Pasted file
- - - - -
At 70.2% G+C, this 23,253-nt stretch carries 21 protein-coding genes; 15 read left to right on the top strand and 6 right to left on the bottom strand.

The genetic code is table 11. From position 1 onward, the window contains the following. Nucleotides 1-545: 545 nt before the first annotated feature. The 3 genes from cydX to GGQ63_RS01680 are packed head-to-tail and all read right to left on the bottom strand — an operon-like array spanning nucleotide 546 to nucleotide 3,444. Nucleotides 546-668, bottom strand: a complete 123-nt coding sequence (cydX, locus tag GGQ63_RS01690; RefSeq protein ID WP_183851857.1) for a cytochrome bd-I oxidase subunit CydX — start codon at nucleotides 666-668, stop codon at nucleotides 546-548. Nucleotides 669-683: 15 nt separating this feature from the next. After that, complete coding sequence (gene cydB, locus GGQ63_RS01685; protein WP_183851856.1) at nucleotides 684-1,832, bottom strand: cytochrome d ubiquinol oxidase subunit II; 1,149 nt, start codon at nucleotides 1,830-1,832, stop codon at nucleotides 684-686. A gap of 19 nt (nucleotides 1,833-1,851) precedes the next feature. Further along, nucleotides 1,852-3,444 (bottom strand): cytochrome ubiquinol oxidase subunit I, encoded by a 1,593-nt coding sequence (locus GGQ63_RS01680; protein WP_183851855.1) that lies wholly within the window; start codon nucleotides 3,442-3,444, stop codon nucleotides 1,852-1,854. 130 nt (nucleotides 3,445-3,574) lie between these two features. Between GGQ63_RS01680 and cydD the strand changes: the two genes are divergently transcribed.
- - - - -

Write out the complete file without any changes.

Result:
At 70.2% G+C, this 23,253-nt stretch carries 21 protein-coding genes; 15 read left to right on the top strand and 6 right to left on the bottom strand.

The genetic code is table 11. From position 1 onward, the window contains the following. Nucleotides 1-545: 545 nt before the first annotated feature. The 3 genes from cydX to GGQ63_RS01680 are packed head-to-tail and all read right to left on the bottom strand — an operon-like array spanning nucleotide 546 to nucleotide 3,444. Nucleotides 546-668, bottom strand: a complete 123-nt coding sequence (cydX, locus tag GGQ63_RS01690; RefSeq protein ID WP_183851857.1) for a cytochrome bd-I oxidase subunit CydX — start codon at nucleotides 666-668, stop codon at nucleotides 546-548. Nucleotides 669-683: 15 nt separating this feature from the next. After that, complete coding sequence (gene cydB, locus GGQ63_RS01685; protein WP_183851856.1) at nucleotides 684-1,832, bottom strand: cytochrome d ubiquinol oxidase subunit II; 1,149 nt, start codon at nucleotides 1,830-1,832, stop codon at nucleotides 684-686. A gap of 19 nt (nucleotides 1,833-1,851) precedes the next feature. Further along, nucleotides 1,852-3,444 (bottom strand): cytochrome ubiquinol oxidase subunit I, encoded by a 1,593-nt coding sequence (locus GGQ63_RS01680; protein WP_183851855.1) that lies wholly within the window; start codon nucleotides 3,442-3,444, stop codon nucleotides 1,852-1,854. 130 nt (nucleotides 3,445-3,574) lie between these two features. Between GGQ63_RS01680 and cydD the strand changes: the two genes are divergently transcribed.